I Know the Law

EU SME Centre launches online law database

To help newcomers to the market get a first impression of what might be in store for them from a legal perspective, experts from the EU SME Centre have put together a collection of English translations of the most essential laws SMEs are likely to come across when exporting to, or investing in, China. For the most essential laws, a link to the original Chinese version is provided as well.

SME law database

Many European companies, particularly SMEs, operating in China are not always aware of some of the most fundamental laws and regulations that affect their business in the marketplace. There are many reasons for this, including language barriers, the lack of in-house expertise and frequent changes to the regulatory environment. The amount of laws has been increasing at a breathtaking rate since China took up the task of creating a ‘socialist legal system with Chinese characteristics’ little more than 30 years ago, driven to some extent by the requirements of China’s integration into the global economic order and its accession to the World Trade Organisation in 2001.

Even though many of these laws are still not clearly implemented and are insufficiently enforced, those related to the economy are, by now, relatively well defined and routinely applied. Thus, European SMEs entering the Chinese market can expect a reasonable degree of legal protection in the country, provided they know their rights and responsibilities and act accordingly.

Since even a minor infraction could put an otherwise successful business venture at risk and entail significant costs, it is strongly advised to make use of the services of a lawyer thoroughly familiar with the practicalities of the Chinese legal system from the very start of your engagement with China.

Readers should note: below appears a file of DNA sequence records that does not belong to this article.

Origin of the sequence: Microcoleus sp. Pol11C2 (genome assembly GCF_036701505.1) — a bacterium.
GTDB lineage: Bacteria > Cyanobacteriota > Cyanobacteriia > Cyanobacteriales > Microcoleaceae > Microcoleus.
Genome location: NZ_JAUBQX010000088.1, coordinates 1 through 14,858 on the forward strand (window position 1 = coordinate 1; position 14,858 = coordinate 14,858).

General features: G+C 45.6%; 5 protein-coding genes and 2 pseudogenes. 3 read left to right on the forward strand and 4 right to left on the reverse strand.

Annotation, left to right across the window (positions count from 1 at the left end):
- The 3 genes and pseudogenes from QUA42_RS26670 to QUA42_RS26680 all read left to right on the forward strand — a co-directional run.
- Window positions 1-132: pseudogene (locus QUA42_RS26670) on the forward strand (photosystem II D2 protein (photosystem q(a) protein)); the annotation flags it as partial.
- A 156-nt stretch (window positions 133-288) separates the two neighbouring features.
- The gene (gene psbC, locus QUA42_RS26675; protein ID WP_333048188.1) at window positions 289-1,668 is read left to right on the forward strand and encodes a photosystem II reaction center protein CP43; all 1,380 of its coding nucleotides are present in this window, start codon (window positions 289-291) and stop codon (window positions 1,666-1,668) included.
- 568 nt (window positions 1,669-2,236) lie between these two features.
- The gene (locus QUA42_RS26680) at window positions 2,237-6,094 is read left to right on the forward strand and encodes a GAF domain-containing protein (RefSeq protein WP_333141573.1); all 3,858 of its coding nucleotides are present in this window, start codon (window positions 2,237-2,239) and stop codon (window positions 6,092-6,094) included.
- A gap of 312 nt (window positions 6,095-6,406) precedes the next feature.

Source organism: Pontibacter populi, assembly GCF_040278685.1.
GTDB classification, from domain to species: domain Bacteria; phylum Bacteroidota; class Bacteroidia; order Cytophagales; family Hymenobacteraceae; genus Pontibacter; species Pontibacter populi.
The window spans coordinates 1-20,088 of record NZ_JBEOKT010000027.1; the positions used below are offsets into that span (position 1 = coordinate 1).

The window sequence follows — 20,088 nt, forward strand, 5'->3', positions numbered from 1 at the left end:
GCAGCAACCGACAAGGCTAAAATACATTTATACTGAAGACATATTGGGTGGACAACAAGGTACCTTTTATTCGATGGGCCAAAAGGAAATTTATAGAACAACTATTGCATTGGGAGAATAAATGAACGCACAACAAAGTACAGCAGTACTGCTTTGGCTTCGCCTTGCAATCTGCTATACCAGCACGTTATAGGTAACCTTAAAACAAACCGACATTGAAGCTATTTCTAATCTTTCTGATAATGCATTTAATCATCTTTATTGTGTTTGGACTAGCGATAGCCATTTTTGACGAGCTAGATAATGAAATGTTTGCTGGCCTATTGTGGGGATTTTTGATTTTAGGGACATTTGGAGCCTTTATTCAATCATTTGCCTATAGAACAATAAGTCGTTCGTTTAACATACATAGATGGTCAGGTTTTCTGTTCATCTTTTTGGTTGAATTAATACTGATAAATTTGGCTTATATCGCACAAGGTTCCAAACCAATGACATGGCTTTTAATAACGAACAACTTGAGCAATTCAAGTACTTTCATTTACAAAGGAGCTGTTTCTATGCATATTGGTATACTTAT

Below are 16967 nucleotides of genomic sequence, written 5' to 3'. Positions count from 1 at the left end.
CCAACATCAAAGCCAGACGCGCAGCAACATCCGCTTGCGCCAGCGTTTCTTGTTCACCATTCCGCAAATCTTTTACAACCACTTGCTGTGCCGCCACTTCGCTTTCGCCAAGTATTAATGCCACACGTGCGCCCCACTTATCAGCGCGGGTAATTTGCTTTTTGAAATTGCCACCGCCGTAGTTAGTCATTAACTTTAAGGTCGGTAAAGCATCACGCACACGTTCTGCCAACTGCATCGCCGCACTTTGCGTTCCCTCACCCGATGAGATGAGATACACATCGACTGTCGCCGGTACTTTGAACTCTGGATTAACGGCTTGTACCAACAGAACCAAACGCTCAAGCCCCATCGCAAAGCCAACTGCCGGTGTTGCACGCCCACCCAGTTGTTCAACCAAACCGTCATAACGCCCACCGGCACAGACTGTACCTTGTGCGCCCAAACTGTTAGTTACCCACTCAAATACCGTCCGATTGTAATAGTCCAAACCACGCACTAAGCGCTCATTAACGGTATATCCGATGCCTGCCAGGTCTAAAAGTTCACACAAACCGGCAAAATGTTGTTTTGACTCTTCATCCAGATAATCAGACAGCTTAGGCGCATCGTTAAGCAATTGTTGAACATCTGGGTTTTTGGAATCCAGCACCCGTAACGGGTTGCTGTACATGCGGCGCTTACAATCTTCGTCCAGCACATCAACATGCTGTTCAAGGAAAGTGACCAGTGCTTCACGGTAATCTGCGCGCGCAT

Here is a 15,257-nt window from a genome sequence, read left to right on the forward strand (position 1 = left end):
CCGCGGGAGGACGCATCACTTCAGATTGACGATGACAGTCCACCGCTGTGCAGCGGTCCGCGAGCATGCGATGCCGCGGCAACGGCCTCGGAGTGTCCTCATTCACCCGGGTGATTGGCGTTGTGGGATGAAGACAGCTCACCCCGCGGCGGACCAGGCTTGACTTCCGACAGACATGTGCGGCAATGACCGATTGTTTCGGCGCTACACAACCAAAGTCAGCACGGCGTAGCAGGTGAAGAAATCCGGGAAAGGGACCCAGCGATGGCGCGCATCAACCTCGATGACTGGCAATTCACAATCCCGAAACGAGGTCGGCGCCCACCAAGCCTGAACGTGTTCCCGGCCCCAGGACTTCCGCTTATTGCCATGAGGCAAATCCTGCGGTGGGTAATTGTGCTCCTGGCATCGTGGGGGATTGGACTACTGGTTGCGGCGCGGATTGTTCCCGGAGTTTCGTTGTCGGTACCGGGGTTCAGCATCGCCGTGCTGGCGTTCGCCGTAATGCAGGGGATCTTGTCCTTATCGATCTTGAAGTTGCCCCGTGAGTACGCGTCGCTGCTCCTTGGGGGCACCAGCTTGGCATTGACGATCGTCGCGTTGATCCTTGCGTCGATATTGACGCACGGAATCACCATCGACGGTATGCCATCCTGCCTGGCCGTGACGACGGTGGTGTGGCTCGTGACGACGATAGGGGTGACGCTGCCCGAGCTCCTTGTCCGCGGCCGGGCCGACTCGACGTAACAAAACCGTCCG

The database, which is freely accessible on the website of the EU SME Centre, is divided into seven business and legal areas:

  1. Foreign investment
    Including general regulations and laws on wholly foreign-owned enterprises, joint ventures, foreign-invested partnership enterprises and representative offices.
  2. Cross-border trade
    Including the Chinese Foreign Trade Law, the Regulations on the Administration of the Import and Export of Goods and the Regulations on the Administration of Technology Import and Export.
  3. Foreign exchange administration
    Including the Regulation on Foreign Exchange Control.
  4. Taxes
    Including regulations on corporate income tax, individual income tax, turnover taxes and major taxes involved in the operation of a representative office.
  5. Visa policy
    Including the Exit and Entry Administration Law.
  6. Labour-related laws
    Including the Chinese Labour Law, the Labour Contract Law and the Decision of the Standing Committee of the National People’s Congress on Revising the Labour Contract Law.
  7. Franchising
    Including the Regulations for the Administration of Commercial Franchising and the Administrative Measures for the Record-Filing of Commercial Franchises.

In addition to facilitating initial orientation on commonly encountered requirements, the database is also helpful when considering the best entry strategy, deciding on the scope of business in China and entering into negotiations with a legal advisor. It also serves as a secondary source of information to the Centre’s guidelines and reports, many of which deal with legal aspects of market entry in China.

SME law database

Dig deeper

English translations of Chinese laws should never be used as a basis for final decision making, as key information may be contained within the nuances of individual words or expressions in the wording of a law. Even though the greatest care has been taken to only include accurate translations, the risk of erroneous interpretations has to be taken into account.

In addition, laws evolve constantly and the most recent edition tends only to be available in Chinese. Finally, interpreting laws correctly may depend on an understanding of related regulations and sometimes even diverging opinions by local authorities, something which only an experienced local lawyer can be expected to possess.

The EU SME Centre law database will help European SMEs in the early stages of market research to better understand China’s prevailing legal norms, thus supporting informed decision making when analysing if circumstances are right for their entry to the market.

The law database can be seen in full by visiting www.eusmecentre.org.cn/content/law-database.

The EU SME Centre assists European SMEs to export to China by providing a comprehensive range of free, hands-on support services including the provision of information, confidential advice, networking events and training. The Centre also acts as a platform facilitating coordination amongst Member State and European public and private sector service providers to SMEs. The EU SME Centre is a project funded by the European Union.